This section explains how components use the Connector Architecture Common Client Interface (CCI) API and a resource adapter to access data from an EIS. The CCI API defines a set of interfaces and classes whose methods allow a client to perform typical data access operations. The CCI interfaces and classes are as follows:
ConnectionFactory: Provides an application component with a Connection instance to an EIS.
Connection: Represents the connection to the underlying EIS.
ConnectionSpec: Provides a means for an application component to pass connection-request-specific properties to the ConnectionFactory when making a connection request.
Interaction: Provides a means for an application component to execute EIS functions, such as database stored procedures.
InteractionSpec: Holds properties pertaining to an application component’s interaction with an EIS.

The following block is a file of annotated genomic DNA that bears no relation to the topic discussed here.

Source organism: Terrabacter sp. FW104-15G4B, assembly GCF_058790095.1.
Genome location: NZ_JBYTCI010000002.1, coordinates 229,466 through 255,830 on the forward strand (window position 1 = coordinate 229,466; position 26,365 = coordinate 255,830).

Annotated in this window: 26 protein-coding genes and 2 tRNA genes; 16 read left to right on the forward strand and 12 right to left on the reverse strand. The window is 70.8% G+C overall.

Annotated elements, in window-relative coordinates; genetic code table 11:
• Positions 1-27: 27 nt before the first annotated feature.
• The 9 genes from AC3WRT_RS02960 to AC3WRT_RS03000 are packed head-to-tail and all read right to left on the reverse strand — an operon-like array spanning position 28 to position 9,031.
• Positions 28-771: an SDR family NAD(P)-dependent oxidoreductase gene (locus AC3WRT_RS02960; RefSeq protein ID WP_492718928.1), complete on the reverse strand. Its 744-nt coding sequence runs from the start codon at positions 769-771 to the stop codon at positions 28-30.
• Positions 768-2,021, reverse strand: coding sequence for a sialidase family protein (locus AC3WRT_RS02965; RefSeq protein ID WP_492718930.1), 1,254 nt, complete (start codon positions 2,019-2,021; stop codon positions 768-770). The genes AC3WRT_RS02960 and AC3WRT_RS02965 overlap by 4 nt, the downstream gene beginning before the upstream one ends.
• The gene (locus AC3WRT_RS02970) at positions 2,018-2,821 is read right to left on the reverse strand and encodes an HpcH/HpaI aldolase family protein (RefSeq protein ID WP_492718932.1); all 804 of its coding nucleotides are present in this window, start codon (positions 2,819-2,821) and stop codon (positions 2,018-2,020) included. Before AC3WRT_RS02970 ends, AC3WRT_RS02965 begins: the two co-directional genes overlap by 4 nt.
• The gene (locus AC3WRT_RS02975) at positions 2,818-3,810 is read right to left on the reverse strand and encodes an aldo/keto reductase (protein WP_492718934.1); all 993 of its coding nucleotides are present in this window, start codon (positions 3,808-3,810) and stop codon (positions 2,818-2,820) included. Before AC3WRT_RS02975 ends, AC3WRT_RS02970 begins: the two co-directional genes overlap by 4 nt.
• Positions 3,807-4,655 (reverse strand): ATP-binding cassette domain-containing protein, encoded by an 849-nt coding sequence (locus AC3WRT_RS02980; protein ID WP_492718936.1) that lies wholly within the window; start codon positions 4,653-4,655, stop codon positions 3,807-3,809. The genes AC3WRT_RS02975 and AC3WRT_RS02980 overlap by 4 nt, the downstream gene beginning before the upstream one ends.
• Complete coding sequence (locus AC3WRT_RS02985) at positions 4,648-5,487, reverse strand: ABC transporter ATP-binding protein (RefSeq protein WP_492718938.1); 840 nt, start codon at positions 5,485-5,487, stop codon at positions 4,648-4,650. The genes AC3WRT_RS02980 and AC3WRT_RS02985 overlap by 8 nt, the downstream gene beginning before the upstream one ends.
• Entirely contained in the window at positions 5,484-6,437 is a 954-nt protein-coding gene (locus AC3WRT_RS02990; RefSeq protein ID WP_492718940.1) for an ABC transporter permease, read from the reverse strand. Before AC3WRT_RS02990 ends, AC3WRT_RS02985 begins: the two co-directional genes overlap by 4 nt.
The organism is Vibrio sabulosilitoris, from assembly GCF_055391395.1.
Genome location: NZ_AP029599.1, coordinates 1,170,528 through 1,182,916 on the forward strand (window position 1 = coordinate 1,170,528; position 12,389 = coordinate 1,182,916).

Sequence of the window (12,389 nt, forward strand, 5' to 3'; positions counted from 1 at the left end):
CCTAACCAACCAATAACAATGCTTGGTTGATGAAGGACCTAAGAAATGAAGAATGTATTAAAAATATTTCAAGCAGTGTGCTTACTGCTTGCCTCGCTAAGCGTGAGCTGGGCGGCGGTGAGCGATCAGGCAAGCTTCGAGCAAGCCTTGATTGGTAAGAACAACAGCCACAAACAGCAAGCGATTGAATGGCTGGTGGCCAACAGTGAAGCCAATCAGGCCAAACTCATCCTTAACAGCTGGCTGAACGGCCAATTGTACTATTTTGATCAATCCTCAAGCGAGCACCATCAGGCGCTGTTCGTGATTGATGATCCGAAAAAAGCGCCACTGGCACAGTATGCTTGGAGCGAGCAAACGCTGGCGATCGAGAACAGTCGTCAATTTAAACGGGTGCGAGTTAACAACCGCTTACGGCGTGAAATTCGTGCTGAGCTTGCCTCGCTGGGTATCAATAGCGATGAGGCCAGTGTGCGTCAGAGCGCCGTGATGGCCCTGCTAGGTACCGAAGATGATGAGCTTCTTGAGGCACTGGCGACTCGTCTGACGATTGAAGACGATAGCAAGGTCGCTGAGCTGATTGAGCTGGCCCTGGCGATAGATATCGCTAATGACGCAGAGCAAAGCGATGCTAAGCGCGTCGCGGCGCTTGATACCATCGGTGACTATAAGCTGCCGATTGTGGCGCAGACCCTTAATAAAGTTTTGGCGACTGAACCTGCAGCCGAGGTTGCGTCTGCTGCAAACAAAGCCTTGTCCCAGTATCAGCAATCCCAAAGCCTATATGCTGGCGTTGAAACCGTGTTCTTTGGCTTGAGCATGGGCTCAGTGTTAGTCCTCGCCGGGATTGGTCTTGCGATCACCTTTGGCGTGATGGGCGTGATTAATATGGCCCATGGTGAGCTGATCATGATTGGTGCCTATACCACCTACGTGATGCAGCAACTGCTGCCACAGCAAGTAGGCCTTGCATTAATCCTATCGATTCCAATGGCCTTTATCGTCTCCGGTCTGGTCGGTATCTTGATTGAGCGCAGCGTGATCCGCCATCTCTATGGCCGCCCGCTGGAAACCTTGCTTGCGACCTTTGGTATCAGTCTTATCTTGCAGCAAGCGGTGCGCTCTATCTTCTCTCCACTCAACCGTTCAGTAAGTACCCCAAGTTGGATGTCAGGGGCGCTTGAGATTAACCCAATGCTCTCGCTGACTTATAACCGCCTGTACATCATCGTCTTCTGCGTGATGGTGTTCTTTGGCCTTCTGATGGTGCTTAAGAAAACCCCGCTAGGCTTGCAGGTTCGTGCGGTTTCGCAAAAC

Record: The superinterface for the various kinds of record instances. Record instances can be MappedRecord, IndexedRecord, or ResultSet instances, all of which inherit from the Record interface.
RecordFactory: Provides an application component with a Record instance.
IndexedRecord: Represents an ordered collection of Record instances based on the java.util.List interface.
A client or application component that uses the CCI to interact with an underlying EIS does so in a prescribed manner. The component must establish a connection to the EIS’s resource manager, and it does so using the ConnectionFactory. The Connection object represents the connection to the EIS and is used for subsequent interactions with the EIS.
The component performs its interactions with the EIS, such as accessing data from a specific table, using an Interaction object. The application component defines the Interaction object by using an InteractionSpec object. When it reads data from the EIS, such as from database tables, or writes to those tables, the application component does so by using a particular type of Record instance: a MappedRecord, an IndexedRecord, or a ResultSet instance.
Note, too, that a client application that relies on a CCI resource adapter is very much like any other Java EE client that uses enterprise bean methods.